Ironman Canada 1998 - Part 12

The warm friendly darkness wraps me in its gentle embrace. The scorching hot day has melted into a balmy night fragrant with pine needles and a light breeze blowing off the lake. What a magnificent time and place for a run.

My legs surprise me with their bounce and snap. Like a high-strung dog straining at its leash, they've been held back to a walk for hours; now the clasp on the leash has been released with a decisive Click! and the dog takes off at full speed.

I'm in a unique position as I motor boisterously down the dark road. The majority of athletes remaining on the course at this point are, almost without exception, walking. I buzz past walkers in ones and twos and call out encouragement as I go by. In the darkness I detect looks of genuine surprise from several, and more than once hear a bemused, "Whoa, where did she come from??" I have to laugh---under normal circumstances TriBaby would never pass this many people on the run. In this tweaked situation I actually feel fast; it's delightfully ludicrous, deliciously absurd.

Gerry and Jane are each somewhere not too far ahead, and my ambition is to catch them before the finish. This focus keeps me moving fast, a short-term goal obscuring the total miles I have yet to run. My eyes strain through the darkness at each walker I pass. Gerry and Jane, the rabbits to my greyhound, draw me onward as fast as my legs will carry me.

Cruising around a curve of the road separated from the lake only by a low white concrete barrier, I begin to hear footsteps gradually approaching from behind, light and quick, the only other set of footsteps out here moving as fast as my own. I suddenly understand the surprise felt by those whom I've passed up to now---anyone moving with any speed at this point is a startling anomaly.

As the footsteps draw closer I turn my head and remark, "Wow, somebody's still feeling good." The lights from the next aid station just barely touch us, and in their dim illumination my eyes fall upon a tiny man wearing an enormous grin. He laughs and says something in reply, I'm not quite sure what. I smile back and fall in step beside him, marvelling at the lightness and speed of his stride. Although he's caught me from behind, I realize he's not going too much faster than I am. As a matter of fact, he'd make a great pacer. Think I'll try to stay with this guy.

We trot together into the aid station and walk through, taking on chicken broth and water. At the far end of the station I wait for my friend to catch up to me, and we resume our run.

My new running companion is a diminutive Japanese man who doesn't quite come up to my shoulders. He's clearly a better runner than I, but my long legs make up for his foot speed, and the rigors of the day have levelled our abilities. I grin silently as I listen to the counterpoint of our footsteps on the pavement, his two steps for each one of mine. This lovely, rhythmic sing-song carries me hypnotically along at a pace I probably couldn't have maintained for long on my own.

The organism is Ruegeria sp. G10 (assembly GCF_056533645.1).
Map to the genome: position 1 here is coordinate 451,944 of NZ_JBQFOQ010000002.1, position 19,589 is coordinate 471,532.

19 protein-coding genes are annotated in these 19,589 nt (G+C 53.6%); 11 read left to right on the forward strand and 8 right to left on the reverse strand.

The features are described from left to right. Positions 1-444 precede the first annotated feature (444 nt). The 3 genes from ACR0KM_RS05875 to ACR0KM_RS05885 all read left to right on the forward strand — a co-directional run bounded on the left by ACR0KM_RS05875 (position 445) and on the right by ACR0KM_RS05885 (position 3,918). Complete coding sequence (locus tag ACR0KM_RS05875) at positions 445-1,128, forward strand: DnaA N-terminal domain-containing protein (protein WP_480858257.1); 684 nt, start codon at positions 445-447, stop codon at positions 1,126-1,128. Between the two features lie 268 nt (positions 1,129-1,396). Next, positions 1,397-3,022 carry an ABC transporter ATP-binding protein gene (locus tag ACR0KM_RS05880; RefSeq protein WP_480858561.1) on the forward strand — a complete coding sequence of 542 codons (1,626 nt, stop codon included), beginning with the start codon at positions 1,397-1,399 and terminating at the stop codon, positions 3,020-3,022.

Occasionally we exchange a few observations about the day and the race, but mostly we just run. Kozo's English is far better than my Japanese, but even at that conversation is a bit tough for two folks in the latter stages of an Ironman. I do learn that Kozo has done Ironman Japan twice as well as Ironman New Zealand. However, today, he says, was far tougher than New Zealand. "Very difficult here!" he says.

We run, side by side, mostly silent but for our breathing and our footsteps. How strange and how wonderful, I muse, to find myself running side by side with someone so physically and culturally different from myself, from halfway around the world, sharing this same marvellous challenge and experience, this beautiful evening, this magnificent place. Somehow it is perfect. The sensation is impossible to express, it's an intangible, inexplicable emotion, a feeling of oneness and rightness and unity. It defies all attempts at analysis or description; it's time just to savor it.

Kozo and I sail along, and I continue to scrutinize those we pass, still looking for my friends. I'm sad to see Heather, the girl with whom Rebecca and I had walked a few miles early on, finally conceding to exhaustion and fatigue, sitting dazedly in the back of an ambulance somewhere around the 21-mile mark. My heart goes out to her, but I'm glad she's calling it quits; she does not look good, and hasn't for some time.

Closer, closer, closer to town. As we leave the lake behind and near Lakeside Park small knots of spectators appear in between aid stations. They seem particularly excited to see two runners exhibiting so much energy, and they cheer heartily. I'm especially gratified to see the older folks out in front of the retirement home---these same marvellous people who were there at 8:30 this morning, cheering as I hammered by on my bike. Wow, I wonder if they took breaks throughout the day, or perhaps they worked in shifts! I pause to applaud *them* as we run by, thanking them for their enthusiasm and endurance.

Somewhere out there we do finally find Gerry. He's walking with another athlete and looks reasonably strong and happy. He'll clearly finish in good shape. I ask if he's seen Jane, and he answers that she passed him a while back. My second rabbit awaits! By this point we've run beyond Gerry and his friend, but I holler a "Congratulations, Gerry, I'll see you at the finish!" over my shoulder. Then Kozo and I are gone.

We soldier on. I find myself tiring now, but my faithful pacer does not flag, and neither must I. Without saying a word Kozo and I have formed an understanding that we are now doing this together. We walk the aid stations, taking in sustenance; whoever gets to the end first slows until the other catches up, at which point we resume our run. We have forged an unspoken but unshakable alliance. We're in it for the duration.